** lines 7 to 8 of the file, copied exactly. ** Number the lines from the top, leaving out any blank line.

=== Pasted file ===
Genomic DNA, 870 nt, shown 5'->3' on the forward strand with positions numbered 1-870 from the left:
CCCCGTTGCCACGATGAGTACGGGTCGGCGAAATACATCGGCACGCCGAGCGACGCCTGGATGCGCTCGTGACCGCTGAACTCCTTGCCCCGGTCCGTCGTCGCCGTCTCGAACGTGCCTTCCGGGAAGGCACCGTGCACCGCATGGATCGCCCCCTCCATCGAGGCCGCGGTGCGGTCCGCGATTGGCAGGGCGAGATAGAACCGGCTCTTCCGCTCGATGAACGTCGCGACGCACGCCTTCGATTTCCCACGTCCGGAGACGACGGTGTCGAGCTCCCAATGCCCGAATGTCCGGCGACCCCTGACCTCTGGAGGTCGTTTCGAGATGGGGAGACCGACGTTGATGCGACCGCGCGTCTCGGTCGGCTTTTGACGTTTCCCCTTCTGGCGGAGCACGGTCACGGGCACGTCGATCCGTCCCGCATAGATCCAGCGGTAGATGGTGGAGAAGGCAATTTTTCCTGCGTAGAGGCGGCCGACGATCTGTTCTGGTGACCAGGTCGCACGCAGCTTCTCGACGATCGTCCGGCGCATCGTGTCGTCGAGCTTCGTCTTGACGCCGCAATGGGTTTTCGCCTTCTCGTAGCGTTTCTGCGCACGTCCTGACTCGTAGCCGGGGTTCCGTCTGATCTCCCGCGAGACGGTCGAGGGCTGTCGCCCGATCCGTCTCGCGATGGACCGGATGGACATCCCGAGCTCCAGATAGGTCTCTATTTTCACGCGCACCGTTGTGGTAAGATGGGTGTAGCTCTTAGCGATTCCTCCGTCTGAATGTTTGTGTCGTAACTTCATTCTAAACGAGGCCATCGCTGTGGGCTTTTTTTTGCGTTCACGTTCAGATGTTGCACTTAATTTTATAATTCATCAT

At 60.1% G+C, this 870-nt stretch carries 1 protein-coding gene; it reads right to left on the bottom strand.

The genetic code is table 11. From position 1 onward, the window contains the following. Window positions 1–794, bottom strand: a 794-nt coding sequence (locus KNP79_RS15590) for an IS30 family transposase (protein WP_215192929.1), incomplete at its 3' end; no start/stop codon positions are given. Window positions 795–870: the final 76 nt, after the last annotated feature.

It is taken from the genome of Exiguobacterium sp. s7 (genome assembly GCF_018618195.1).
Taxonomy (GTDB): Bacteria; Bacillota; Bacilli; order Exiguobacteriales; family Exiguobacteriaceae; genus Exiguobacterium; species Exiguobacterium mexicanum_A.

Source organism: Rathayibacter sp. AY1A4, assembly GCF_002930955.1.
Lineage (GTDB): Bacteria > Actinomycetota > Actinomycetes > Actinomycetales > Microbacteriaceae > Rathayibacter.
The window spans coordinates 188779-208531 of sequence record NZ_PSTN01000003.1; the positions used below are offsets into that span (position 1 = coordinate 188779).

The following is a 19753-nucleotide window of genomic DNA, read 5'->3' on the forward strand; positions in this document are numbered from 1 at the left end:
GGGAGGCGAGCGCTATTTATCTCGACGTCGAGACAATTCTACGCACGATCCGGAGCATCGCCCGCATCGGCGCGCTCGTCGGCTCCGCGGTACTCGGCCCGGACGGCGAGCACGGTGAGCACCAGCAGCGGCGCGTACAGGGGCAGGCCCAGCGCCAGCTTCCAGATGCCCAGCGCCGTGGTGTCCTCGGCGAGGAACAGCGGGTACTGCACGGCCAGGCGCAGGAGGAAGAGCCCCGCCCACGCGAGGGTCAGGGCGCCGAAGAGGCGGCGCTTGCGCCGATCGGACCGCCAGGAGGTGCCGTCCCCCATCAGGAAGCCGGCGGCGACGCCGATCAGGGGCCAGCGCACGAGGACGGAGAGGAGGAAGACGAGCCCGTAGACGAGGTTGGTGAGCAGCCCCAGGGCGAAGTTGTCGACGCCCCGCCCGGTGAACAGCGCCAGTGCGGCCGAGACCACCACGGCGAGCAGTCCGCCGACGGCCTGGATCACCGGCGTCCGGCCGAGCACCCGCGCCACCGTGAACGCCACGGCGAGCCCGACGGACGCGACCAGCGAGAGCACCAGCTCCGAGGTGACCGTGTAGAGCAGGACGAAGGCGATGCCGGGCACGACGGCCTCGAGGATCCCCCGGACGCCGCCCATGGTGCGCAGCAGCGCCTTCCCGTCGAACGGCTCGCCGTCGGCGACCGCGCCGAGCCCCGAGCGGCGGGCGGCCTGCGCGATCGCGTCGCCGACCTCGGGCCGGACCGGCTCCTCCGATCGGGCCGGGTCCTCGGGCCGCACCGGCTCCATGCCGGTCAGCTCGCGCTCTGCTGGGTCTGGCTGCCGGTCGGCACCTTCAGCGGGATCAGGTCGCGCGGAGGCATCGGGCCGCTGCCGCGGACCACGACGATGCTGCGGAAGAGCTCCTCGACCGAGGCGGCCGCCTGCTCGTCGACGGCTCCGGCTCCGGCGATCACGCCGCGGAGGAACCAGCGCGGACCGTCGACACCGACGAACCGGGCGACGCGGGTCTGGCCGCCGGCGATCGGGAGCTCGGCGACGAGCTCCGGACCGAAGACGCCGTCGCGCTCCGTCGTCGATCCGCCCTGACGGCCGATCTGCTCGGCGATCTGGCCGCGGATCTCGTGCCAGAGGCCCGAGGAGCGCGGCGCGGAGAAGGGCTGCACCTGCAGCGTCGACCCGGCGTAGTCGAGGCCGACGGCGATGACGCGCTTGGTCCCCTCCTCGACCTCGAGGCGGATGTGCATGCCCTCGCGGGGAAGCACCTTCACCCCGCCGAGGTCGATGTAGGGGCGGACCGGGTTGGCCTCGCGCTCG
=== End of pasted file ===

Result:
Source organism: Rathayibacter sp. AY1A4, assembly GCF_002930955.1.
Lineage (GTDB): Bacteria > Actinomycetota > Actinomycetes > Actinomycetales > Microbacteriaceae > Rathayibacter.